Nina Paley: Sita Sings the Blues
Nina Paley: Sita Sings the Blues
"Nina Paley’s delightfully subversive feminist musical version of the Ramayana constitutes an irrefutable argument for classic 2-D animation as a viable, vibrant low-budget arthouse medium for adults." Variety
In her first feature-length film, comic strip artist-turned-filmmaker Nina Paley juxtaposes multiple narrative and visual styles to create a highly entertaining and affecting vision of the Ramayana — the ancient Sanskrit epic and essential fixture of the Hindu canon. Musical numbers choreographed to the 1920s-era jazz vocals of Annette Hanshaw spin off an astonishing whirlwind of flying monkeys, evil monsters, gods, goddesses, warriors, sages, and winged eyeballs. The film spans continents and millennia in parallel stories of two wives being unfairly dumped, one in the American autobiographical present, the other in the mythical Indian past. Three hilarious Indonesian shadow puppets narrate both the ancient tragedy and modern comedy in this beautifully animated interpretation of the epic.
In person: Nina Paley will not be able to attend the screening, but East Indian journalist/writer Aseem Chhabra (who also lends his voice to Shadow Puppet No 1) will introduce the film and discuss it with the audience during the Q & A session.
"In 1988, at 20, I left my hometown of Urbana, IL, for Santa Cruz, California, to fulfill a naive dream of becoming a new age, crystal-wielding hippie. Instead I became a cynical cartoonist. Nina’s Adventures, my semi-autobiographical, often experimental, not-quite-underground alternative weekly comic strip, appeared in the Santa Cruz Comic News, the LA Reader, Comic Relief Magazine, the Funny Times, and the San Francisco Examiner. I also created two solo "alternative" comic books for Dark Horse Comics, and various shorter pieces were published in anthologies by Last Gasp, Rip Off Press, the feminist Laugh Lines Press, and Kitchen Sink Press.
Nina’s Adventures was a labor of love, but it didn't pay the rent. After 7 years I succumbed to courtship by major syndicates, releasing my first mainstream daily, Fluff, which enjoyed a modest run in about 40 mainstream newspapers worldwide.
I shot my first film, Luv Is..., in one week with a vintage super-8 camera, using stop-motion clay puppets and a cardboard set on my living room table after moving to San Francisco in 1991. I went on to make 3 more films in 1998, each exploring a different medium or technique: Cancer (drawing and scratching on 35mm), I Heart My Cat (16 mm stop-motion) and Follow Your Bliss (traditional pencil and ink on paper).
In 1999, thanks to of in-kind donations from Kodak and CFI Labs in Los Angeles and Imagica USA, I made the world's first completely cameraless IMAX film, Pandorama. I received a grant from the Film Arts Foundation to produce Fetch! (2001), a short film incorporating optical illusions.
Then I plunged headlong into a controversial series about overpopulation and the environment. The centerpiece of this 2002 trilogy, which I now call my "Fertility Cycle," was the 3-and-a-half minute The Stork, in which a serene natural landscape is bombed by bundles of joy – followed by Goddess of Fertility and Fertco.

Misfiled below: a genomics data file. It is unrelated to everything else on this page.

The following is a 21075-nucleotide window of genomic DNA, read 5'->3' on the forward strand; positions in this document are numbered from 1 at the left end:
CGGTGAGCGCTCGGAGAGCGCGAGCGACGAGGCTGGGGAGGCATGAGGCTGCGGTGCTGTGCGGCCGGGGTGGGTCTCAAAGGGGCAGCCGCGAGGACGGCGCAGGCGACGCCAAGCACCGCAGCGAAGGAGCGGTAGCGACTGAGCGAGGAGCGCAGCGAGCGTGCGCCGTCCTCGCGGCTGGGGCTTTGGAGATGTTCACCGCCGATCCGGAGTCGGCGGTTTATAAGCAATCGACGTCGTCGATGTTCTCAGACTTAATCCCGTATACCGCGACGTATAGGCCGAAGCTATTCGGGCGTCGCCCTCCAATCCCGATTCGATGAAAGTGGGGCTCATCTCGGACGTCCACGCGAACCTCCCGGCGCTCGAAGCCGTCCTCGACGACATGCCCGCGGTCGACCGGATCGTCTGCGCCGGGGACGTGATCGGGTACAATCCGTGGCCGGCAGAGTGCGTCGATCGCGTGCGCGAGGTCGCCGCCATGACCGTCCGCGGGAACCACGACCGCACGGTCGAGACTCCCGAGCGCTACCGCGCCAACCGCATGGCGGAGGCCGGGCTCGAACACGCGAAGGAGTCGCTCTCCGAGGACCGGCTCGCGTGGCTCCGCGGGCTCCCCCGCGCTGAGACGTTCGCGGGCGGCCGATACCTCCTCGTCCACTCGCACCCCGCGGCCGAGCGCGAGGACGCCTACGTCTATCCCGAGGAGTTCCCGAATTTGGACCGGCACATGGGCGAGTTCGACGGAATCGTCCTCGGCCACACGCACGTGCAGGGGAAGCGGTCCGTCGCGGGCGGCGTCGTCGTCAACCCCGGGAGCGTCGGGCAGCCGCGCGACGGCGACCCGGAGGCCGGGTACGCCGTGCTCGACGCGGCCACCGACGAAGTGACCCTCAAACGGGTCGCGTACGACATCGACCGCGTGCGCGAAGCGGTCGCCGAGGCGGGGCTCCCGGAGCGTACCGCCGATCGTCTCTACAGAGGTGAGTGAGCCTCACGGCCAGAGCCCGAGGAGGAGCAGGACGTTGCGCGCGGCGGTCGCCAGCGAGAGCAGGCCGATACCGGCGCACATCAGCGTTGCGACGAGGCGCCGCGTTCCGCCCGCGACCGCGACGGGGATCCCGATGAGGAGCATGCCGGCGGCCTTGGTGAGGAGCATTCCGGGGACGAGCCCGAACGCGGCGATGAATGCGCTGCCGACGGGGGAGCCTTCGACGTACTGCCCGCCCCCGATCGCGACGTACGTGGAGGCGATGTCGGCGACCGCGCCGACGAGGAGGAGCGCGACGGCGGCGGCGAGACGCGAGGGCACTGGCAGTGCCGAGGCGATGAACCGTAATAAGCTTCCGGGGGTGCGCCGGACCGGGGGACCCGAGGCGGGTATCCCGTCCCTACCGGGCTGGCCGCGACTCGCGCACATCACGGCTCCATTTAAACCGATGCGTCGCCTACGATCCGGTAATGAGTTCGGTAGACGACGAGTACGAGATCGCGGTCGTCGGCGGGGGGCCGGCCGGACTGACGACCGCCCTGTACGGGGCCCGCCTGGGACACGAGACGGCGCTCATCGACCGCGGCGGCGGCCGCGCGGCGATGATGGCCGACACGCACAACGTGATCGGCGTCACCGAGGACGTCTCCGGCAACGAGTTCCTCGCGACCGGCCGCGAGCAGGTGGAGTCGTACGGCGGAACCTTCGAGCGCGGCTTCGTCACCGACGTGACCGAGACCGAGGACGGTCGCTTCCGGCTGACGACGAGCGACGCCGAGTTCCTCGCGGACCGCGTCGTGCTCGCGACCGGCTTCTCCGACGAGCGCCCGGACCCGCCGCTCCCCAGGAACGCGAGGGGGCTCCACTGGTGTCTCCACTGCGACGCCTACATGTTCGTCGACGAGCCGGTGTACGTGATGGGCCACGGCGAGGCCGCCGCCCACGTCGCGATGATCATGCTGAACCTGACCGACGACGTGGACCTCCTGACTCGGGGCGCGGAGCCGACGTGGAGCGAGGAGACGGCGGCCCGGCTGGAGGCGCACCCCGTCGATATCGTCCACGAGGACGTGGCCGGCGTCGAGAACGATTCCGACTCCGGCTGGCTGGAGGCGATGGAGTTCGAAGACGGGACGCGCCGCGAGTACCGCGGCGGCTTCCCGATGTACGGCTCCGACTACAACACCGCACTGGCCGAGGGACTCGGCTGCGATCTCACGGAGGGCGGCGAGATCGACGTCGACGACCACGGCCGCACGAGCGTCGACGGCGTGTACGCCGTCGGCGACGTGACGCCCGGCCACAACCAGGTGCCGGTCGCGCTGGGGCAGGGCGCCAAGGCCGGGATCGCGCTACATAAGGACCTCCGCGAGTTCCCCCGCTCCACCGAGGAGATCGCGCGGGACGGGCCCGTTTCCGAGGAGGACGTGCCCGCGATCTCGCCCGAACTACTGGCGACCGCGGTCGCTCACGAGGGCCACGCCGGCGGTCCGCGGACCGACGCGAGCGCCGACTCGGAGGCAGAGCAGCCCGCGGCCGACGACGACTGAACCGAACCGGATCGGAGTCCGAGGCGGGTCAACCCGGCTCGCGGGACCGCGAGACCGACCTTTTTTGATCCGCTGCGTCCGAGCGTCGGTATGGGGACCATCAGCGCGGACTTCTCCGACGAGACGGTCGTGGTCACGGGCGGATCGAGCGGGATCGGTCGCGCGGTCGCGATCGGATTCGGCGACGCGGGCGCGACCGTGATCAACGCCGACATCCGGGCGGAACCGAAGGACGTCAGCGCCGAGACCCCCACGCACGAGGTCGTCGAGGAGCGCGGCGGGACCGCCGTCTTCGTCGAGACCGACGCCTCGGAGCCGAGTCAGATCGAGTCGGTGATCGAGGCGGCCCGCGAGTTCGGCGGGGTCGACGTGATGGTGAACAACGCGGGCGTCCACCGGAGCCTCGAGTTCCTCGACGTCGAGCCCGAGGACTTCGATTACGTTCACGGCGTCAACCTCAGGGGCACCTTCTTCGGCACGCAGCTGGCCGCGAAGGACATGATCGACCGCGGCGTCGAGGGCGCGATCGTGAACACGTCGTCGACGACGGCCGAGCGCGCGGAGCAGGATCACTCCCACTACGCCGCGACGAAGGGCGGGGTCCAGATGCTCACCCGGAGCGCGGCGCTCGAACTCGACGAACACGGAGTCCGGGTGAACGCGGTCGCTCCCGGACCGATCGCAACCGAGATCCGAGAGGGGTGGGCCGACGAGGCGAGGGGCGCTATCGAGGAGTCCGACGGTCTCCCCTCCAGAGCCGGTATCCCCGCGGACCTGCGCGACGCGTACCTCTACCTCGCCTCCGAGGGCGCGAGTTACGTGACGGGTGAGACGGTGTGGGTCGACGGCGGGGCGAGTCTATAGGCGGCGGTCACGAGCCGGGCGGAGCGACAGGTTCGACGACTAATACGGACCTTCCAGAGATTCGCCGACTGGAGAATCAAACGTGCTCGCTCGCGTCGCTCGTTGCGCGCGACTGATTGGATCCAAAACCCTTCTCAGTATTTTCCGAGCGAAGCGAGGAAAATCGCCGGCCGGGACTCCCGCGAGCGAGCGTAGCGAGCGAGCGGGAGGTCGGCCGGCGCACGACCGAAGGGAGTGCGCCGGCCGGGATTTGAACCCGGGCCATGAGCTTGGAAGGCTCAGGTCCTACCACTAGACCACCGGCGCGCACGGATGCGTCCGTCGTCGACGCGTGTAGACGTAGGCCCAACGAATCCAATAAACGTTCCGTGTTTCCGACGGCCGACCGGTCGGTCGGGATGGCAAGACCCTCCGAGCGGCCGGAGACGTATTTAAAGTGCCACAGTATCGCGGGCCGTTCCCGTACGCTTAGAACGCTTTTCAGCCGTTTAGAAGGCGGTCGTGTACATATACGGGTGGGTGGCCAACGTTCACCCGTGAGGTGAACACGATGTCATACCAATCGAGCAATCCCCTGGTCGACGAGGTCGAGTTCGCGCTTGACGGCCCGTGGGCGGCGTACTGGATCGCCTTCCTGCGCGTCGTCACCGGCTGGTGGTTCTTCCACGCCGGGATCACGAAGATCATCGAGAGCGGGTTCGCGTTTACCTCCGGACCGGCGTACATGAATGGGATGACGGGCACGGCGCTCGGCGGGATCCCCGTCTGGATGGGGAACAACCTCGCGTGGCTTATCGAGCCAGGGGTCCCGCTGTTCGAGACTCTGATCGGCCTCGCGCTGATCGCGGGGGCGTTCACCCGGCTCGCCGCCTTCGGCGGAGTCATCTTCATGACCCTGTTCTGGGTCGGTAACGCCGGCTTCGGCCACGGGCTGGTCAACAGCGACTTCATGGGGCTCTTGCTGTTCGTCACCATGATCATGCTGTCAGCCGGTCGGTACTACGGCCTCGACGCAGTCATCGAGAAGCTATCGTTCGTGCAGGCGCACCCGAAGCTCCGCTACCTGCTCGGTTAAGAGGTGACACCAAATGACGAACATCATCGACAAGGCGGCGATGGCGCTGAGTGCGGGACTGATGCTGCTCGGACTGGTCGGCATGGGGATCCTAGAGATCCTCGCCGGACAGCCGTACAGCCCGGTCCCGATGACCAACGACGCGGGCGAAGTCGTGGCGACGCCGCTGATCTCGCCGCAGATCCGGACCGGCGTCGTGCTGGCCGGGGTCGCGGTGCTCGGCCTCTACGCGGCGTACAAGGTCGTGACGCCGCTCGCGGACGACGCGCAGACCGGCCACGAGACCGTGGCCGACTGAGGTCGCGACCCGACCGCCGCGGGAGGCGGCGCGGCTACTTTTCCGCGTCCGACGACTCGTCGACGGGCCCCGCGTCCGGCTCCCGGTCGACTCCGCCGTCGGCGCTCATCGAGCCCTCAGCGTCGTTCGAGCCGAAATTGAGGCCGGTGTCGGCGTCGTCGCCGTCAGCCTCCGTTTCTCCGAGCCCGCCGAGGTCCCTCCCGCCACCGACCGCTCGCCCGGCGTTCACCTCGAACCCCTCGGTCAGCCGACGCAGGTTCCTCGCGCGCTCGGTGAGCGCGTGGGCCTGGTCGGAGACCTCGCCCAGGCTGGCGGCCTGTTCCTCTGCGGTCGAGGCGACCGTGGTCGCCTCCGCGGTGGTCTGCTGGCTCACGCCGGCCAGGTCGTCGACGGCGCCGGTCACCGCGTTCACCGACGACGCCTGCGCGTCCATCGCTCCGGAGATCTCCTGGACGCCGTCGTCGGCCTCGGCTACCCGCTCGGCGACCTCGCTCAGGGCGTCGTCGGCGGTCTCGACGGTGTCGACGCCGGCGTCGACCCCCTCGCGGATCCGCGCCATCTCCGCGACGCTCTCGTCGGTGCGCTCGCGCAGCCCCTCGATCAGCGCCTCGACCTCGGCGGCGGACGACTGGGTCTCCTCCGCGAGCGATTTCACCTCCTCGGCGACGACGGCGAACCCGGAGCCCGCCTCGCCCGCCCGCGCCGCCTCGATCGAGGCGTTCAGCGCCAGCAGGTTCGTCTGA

In June 2002 I moved to Trivandrum, India, following my (American) husband who had taken a job there. Upon my arrival I was confronted with his mid-life crisis, a complete emotional withdrawal. Meanwhile I was in the midst of developing a new comic strip for King Features Syndicate, The Hots.
I moved to Brooklyn, and began teaching animation at Parsons School of Design. Emotionally, however, my relocation commenced a terrible year of grief. The Ramayana took on new depth and meaning for me; it seemed to capture the essence of painful relationships, and describe a blueprint of human suffering. My grief and longing for the man who rejected me increasingly resembled Sita's; my husband's withdrawal reminded me of Rama. In Manhattan I heard the music of Annette Hanshaw for the first time. A radio star of the late 1920's, Hanshaw specialized in heartfelt blues and torch songs. In my grief-addled state, her songs, my story, and the Ramayana merged into one: Sita Sings the Blues." – Nina Paley.
See www.ninapaley.com for more information.
Aseem Chhabra is a freelance writer in New York City who writes on a variety of topics, including arts, entertainment, social and political issues stories. Aseem has been published in The New York Times, The Boston Globe, The Philadelphia Inquirer, The Courier-Journal and Time Out, New York. He writes a weekly Sunday New York column for Mumbai Mirror -- a Mumbai based daily newspaper and also contributes regularly to two Indian-American outlets -- India Abroad and Rediff.com, the leading news portal that originates from Mumbai. His by-lines have also appeared in India in The Telegraph, The Hindustan Times, The Times of India, India Today and the Indian edition of Cosmopolitan magazine. He has covered the South Asian community in North America from the mid-1980s, from the Khalistan movement in India and its impact in the Sikh community in the US, to the hate crimes following the September 11 terrorist attacks.
Program sponsored by Live Action & Animation DUCK Studios and introduced by Maureen Selwood, CalArts Experimental Animation Faculty
The Jack H. Skirball Screening Series is curated by Steve Anker and Bérénice Reynaud
Funded in part with generous support from Wendy Keys and Donald Pels.
|MON 10/13 |
G - General Audience
M - REDCAT Members
ST - Students
CA - CalArts Students/Faculty/Staff